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Transforming a Blank Space into a Space Base

Space Base Orlando Science Center

The Orlando Science Center aims to immerse visitors in its exhibits. An important element of that immersion is the transformation of the Center’s exhibit spaces with the use of wide format inkjet printing.

The most recent example is an exhibit opening this week at the Orlando Science Center that gives visitors an opportunity to sample what it would be like on a Mars space base. Appropriately, the exhibit is called Space Base.

Space Base Orlando Science CenterThe Space Base’s centerpiece is a Virtusphere, a self-propelled 4D virtual reality experience. Visitors don a head-mounted display and can walk around in the 10-foot rotating sphere, virtually sampling the Space Base environment.

Before the visitors enter the Virtusphere, the scene is set with inkjet-printed wall murals that replicate what one would see through the windows of the Space Base: the Martian landscape. The murals are printed on two walls, one which is 20 feet long and the other 25 feet long.

“For the Virtusphere we used data from Mars to recreate an accurate activity on the surface of Mars that visitors can go through and explore. For the theming I took one of the big surface murals from the Spirit rover and made a big bay window overlooking Mars. It’s all life-size so you feel like you’re there,” says Eric Vickers, Creative Manager for the Orlando Science Center.

Space Base Orlando Science CenterThe Orlando Science Center typically uses either LexJet PolyGloss PSA or LexJet Print-N-Stick Fabric to prints its exhibit murals. As noted in the story behind the Curious George: Let’s Get Curious and Engineer It! exhibits, which used Print-N-Stick Fabric, Vickers chose LexJet PolyGloss PSA for the Space Base exhibit because of its gloss finish.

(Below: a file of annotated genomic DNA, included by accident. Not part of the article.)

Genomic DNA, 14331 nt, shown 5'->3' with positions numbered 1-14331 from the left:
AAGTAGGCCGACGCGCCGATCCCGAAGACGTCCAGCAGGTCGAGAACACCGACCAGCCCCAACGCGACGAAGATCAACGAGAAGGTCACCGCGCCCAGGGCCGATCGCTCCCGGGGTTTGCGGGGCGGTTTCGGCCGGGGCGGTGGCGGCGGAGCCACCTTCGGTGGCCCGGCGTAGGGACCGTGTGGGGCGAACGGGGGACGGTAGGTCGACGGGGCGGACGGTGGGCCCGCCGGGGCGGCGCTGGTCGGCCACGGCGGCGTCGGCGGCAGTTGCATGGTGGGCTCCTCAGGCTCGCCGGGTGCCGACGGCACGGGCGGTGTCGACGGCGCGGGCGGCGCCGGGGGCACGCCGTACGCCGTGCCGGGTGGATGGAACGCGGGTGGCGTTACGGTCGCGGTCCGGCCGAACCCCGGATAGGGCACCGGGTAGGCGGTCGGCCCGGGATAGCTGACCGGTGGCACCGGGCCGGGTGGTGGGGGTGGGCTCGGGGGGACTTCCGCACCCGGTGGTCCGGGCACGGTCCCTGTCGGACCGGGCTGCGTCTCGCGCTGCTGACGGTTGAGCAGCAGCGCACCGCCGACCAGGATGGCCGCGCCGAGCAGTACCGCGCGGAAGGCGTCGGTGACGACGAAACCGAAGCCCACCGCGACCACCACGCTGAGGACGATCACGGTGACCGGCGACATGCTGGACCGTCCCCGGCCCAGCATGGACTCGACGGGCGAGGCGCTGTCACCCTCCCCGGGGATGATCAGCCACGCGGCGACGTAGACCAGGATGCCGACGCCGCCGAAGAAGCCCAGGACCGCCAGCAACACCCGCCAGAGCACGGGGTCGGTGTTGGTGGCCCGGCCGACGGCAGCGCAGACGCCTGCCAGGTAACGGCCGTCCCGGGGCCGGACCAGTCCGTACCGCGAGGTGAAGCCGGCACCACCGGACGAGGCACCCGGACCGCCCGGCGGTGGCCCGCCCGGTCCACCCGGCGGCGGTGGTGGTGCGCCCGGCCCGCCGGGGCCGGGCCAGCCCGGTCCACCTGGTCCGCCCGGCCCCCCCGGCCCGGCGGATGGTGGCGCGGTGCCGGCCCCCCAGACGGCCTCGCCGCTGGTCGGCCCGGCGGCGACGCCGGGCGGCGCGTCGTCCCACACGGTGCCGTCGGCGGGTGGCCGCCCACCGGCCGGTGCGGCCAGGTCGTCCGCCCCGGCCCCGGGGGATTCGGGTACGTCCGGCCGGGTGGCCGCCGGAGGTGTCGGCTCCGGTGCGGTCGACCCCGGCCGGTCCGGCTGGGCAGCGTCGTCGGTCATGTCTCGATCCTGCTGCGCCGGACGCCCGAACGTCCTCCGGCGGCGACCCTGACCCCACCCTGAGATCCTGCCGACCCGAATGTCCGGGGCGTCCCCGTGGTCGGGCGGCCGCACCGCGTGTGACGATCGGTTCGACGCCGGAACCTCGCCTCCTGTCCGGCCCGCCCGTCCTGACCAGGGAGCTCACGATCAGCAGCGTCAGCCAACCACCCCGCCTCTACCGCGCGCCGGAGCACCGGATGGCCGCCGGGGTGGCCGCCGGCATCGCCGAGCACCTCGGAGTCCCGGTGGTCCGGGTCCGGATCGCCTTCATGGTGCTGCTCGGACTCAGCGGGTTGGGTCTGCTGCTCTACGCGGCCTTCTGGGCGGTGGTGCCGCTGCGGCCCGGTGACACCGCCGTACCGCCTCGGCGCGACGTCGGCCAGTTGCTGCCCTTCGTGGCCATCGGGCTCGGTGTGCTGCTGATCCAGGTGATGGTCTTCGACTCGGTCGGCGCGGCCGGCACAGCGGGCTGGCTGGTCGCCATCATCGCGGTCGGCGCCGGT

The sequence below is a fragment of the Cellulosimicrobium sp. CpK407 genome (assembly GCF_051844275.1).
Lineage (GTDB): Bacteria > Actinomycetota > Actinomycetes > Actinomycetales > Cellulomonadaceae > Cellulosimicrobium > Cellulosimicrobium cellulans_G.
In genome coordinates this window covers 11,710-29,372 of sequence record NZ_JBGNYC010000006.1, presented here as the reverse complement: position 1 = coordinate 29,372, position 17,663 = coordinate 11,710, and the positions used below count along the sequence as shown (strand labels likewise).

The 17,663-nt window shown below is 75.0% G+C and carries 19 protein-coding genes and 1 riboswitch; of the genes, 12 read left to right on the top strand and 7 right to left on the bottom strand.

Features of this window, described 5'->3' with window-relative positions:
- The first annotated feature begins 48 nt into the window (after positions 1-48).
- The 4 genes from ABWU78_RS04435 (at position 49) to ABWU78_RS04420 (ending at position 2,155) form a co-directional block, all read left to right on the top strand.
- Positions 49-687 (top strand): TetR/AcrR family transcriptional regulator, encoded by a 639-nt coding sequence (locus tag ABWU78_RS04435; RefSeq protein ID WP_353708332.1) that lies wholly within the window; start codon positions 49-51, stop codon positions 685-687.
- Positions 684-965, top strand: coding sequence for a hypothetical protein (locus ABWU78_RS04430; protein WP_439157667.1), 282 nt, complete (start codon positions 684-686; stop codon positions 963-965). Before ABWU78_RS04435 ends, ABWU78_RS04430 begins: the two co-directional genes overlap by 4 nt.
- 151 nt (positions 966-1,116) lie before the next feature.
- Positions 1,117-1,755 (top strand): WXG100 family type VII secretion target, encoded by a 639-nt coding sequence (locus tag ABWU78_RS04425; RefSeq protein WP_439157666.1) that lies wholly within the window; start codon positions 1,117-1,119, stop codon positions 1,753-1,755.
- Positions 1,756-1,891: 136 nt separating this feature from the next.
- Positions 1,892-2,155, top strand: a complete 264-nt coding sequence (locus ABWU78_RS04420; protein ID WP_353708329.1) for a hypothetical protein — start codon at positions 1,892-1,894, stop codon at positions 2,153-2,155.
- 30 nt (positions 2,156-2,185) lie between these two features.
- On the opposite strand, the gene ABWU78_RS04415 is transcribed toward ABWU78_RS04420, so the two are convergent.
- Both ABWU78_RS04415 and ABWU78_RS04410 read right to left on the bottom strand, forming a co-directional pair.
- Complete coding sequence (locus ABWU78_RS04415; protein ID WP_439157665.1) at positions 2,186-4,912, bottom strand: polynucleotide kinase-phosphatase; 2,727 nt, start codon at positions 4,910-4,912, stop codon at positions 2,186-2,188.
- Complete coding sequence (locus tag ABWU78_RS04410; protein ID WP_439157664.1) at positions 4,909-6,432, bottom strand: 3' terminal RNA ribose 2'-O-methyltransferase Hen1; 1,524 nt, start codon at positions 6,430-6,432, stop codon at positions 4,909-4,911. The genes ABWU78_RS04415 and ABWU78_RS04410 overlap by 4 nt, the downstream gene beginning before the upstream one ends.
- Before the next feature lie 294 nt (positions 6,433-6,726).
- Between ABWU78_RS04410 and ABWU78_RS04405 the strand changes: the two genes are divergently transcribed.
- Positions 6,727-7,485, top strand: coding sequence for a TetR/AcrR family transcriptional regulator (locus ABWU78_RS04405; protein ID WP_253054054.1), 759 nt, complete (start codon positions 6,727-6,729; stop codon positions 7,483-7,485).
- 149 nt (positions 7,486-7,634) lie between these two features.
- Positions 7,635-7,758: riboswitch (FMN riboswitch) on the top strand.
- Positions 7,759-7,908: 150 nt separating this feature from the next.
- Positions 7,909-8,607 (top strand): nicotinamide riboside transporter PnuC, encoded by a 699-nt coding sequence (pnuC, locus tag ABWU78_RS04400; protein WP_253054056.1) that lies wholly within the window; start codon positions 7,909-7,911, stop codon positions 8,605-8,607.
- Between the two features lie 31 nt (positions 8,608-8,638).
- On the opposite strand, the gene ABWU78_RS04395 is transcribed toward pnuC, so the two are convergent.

“I wanted it to have a clean, space-station feel. The sheen of the material makes the various parts of the space base look like a metal or plastic material, and not just matte white. The window looks like a window because it has that gloss and sheen to it,” says Vickers. “The PolyGloss also holds up real well to people touching it.”

The murals were printed on a Canon iPF9100 60” inkjet printer. Vickers used Canon’s Photoshop Plug-In to set up and print the 59”-wide vertical panels through Photoshop.

Space Base Orlando Science Center“The Canon plug-ins and driver are so great out of the box, and are very similar to Illustrator’s print controls. We use Illustrator as our main overall layout tool, then make individual art boards for each panel as needed before bringing it into Photoshop,” says Vickers. “We included an inch of overlap for each panel so we had some room for error. When we apply the panels, if we do it vertically from the top, stick the first 6-12” and get it evenly flush where we want it, we can then let it hang and it will flow well down the rest of the panel as we apply it.”

If you’re in Orlando, be sure to see this exhibit and immerse yourself in Mars. The new exhibit runs daily. Check www.osc.org/spacebase for current times.

Regan has been involved in the sign and wide format digital printing industries for the past two decades as an editor, writer and pundit. With a degree in journalism from the University of Houston, Regan has reported on the full evolution of the inkjet printing industry since the first digital printers began appearing on the scene.

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